Microsoft fights over-fishing with a Fishackathon

Arif Bacchus

Microsoft Logo

Over this last weekend at the University of Washington, and in 41 other cities around the world, technology professionals gathered to partake in a “Fishackathon.” Coordinated with Earth Day, these events all had the goal of using data, science, and technology to reduce global overfishing while also protecting the environment we all have come to call home.

The event is funded by Vulcan Philanthropies, but Microsoft was also an organizing sponsor of the two-day “Fishackathon.” Overall, the technologists at the event worked with selected experts to define and scope nine specific challenges.

As per the Microsoft blog post about the event, some of the proposals seen at the event included:

  • Image-recognition technology capable of identifying mass-caught fish as they are brought into boats, in order to capture quantity, species, maturity and health. The amount of data needed to create the model is significant, but the impact would be huge, in terms of better understanding those species at potential risk.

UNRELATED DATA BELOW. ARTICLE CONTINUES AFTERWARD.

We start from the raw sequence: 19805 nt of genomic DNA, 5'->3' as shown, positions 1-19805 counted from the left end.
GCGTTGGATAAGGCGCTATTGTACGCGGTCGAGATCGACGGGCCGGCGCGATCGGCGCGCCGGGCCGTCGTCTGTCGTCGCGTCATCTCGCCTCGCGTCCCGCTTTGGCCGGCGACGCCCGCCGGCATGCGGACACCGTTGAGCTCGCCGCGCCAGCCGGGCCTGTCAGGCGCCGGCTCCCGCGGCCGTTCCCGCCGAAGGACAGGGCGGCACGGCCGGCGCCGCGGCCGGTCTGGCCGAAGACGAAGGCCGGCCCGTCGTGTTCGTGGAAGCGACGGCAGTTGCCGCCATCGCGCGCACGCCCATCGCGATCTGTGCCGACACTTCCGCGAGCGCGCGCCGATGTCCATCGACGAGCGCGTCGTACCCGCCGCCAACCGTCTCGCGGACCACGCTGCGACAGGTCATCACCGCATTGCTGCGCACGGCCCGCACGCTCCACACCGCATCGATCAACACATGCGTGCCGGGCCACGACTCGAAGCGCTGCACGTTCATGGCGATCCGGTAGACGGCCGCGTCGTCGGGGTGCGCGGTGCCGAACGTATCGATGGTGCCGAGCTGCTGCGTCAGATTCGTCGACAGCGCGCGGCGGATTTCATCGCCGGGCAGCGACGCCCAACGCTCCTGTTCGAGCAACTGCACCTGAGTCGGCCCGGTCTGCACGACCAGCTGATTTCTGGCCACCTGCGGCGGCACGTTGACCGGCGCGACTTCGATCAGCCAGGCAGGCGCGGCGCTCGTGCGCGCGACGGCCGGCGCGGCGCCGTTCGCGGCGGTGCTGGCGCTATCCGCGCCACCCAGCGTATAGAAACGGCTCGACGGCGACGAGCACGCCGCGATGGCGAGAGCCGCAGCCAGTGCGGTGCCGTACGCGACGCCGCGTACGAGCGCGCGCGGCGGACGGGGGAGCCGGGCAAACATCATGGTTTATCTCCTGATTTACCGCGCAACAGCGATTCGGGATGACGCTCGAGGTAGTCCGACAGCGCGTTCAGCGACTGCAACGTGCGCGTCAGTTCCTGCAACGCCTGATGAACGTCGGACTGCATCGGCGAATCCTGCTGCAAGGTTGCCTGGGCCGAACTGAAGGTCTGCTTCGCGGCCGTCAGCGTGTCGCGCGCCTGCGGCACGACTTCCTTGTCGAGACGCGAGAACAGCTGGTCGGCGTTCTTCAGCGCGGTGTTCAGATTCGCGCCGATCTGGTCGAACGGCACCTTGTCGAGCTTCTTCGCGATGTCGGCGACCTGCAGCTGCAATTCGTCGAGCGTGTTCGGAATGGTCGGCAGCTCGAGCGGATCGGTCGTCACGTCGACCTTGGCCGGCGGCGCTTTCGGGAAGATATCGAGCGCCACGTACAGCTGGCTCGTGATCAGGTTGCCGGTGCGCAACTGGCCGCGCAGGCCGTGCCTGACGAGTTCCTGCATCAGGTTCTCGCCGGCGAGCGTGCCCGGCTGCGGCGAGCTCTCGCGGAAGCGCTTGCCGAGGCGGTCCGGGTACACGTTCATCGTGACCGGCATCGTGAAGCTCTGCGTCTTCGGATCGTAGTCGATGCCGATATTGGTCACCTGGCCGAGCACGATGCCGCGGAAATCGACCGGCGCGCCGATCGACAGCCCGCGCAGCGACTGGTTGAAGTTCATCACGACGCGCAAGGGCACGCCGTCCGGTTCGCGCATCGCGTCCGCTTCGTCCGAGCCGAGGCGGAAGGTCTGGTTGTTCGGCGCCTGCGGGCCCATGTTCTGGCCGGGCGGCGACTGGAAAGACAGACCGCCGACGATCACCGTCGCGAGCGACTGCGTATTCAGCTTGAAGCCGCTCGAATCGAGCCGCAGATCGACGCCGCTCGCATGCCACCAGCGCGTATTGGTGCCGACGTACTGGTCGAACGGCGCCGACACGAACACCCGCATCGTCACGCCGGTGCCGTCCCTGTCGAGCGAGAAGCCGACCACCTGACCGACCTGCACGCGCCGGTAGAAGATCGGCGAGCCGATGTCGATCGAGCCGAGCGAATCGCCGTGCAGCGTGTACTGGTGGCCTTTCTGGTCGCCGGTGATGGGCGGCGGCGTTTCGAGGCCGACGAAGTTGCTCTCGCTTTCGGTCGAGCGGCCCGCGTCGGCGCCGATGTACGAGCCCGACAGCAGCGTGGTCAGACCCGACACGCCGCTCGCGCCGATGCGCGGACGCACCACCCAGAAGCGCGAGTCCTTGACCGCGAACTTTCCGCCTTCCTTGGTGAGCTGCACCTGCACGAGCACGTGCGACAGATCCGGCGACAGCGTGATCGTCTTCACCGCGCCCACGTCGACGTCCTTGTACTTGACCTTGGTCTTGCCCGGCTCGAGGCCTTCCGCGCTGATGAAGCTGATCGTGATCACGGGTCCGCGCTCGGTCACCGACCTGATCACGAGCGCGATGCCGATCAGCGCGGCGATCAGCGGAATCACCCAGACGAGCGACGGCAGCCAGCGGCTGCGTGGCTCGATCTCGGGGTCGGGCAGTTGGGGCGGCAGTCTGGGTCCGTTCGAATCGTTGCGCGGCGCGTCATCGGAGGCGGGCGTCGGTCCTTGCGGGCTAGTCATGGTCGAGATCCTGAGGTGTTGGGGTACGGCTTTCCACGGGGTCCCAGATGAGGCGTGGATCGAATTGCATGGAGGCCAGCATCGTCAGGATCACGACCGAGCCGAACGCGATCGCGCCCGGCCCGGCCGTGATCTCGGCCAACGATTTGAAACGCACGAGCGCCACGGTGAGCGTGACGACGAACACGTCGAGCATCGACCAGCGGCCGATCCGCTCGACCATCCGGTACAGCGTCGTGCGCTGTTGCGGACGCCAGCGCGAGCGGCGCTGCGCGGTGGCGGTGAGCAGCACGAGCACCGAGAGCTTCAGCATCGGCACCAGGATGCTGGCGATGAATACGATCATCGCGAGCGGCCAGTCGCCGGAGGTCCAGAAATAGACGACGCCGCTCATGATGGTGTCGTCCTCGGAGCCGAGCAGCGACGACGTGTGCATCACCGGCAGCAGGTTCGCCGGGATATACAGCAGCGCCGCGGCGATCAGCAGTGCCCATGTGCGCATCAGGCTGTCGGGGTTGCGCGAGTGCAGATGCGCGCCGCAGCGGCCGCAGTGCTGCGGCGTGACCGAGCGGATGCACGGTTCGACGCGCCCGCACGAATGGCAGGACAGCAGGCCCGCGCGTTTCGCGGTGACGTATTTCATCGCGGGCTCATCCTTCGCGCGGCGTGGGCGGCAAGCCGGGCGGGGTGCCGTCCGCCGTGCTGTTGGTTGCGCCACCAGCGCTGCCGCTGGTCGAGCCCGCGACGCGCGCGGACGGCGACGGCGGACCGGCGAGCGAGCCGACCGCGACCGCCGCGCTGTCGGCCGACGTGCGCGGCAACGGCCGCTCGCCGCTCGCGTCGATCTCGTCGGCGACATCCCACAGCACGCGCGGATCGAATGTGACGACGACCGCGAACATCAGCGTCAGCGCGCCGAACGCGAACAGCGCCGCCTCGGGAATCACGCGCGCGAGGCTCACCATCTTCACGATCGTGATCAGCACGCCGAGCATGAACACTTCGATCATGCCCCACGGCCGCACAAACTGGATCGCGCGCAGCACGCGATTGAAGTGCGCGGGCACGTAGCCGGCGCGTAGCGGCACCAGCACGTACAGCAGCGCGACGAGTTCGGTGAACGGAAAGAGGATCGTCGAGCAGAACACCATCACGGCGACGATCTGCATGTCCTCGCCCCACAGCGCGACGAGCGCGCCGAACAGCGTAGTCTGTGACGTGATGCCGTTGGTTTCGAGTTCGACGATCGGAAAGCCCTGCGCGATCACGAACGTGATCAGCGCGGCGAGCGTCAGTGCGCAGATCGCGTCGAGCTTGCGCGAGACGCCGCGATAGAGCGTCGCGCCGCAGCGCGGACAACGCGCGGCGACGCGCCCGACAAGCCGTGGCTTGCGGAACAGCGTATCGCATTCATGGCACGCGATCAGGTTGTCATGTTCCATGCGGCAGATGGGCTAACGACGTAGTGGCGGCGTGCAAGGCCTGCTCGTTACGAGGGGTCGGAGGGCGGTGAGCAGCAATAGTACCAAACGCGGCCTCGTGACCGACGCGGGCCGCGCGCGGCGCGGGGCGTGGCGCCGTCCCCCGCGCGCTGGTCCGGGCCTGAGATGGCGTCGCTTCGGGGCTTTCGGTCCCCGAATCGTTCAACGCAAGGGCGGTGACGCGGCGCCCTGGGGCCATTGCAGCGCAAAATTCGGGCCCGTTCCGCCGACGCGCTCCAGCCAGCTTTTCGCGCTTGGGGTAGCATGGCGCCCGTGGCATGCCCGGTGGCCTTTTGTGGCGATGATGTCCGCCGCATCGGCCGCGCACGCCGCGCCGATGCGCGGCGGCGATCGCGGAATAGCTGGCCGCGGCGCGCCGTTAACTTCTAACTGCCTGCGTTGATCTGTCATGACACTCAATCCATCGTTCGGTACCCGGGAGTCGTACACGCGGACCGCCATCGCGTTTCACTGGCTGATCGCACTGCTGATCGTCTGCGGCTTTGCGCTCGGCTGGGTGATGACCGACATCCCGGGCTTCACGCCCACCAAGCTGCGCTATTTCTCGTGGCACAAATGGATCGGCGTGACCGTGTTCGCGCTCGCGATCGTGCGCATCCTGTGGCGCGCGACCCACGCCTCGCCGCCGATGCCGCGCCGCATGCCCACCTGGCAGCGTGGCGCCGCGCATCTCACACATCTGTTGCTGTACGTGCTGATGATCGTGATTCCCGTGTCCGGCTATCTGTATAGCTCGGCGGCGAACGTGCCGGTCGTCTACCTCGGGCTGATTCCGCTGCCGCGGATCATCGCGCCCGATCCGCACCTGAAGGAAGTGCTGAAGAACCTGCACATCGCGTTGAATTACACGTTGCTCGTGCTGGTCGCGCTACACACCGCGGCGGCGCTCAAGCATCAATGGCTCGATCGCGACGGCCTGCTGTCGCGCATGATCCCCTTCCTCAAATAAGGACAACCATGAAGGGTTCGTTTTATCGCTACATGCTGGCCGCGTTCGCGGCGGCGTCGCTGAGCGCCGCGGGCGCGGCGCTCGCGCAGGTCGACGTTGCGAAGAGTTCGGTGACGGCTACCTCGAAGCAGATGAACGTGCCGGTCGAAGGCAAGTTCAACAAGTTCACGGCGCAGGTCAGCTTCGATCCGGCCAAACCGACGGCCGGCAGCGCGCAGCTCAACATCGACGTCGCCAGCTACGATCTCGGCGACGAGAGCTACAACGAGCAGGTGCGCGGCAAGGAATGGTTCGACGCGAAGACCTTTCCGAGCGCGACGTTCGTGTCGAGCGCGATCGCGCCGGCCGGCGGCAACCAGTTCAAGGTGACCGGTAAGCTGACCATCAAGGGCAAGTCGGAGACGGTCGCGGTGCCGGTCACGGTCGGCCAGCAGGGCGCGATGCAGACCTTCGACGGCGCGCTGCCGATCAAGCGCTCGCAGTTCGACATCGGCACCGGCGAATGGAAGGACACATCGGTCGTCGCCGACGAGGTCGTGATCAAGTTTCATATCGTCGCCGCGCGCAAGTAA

• A tracking system to monitor improperly disposed of nets, a major, yet common, problem. Such nets are pollutants that can harm large numbers of fish at a time. If a fishing operation is continuously buying nets but never disposing of them, they’re likely tossing them, intentionally or not, into the sea. Providing an incentive to turn in nets to a registered recycle facility allows regulatory bodies to track which boats are being responsible and which are polluting oceans with old gear.
Work at the Fishackathon (Photo from Microsoft)
Work at the Fishackathon (Photo from Microsoft)

The winning team, King Triton, was responsible for a solution that uses fishing vessel data to catch those breaking international and other laws governing the fishing industry. The prize for the team was $10,000 and also the solution being developed by a third-party development team funded by the State Department. Global winners, however, will be anounced on World Oceans Day, June 8, with the U.S. winner’s team’s proposal also being submitted to the U.S. Department of State’s global competition around the same time.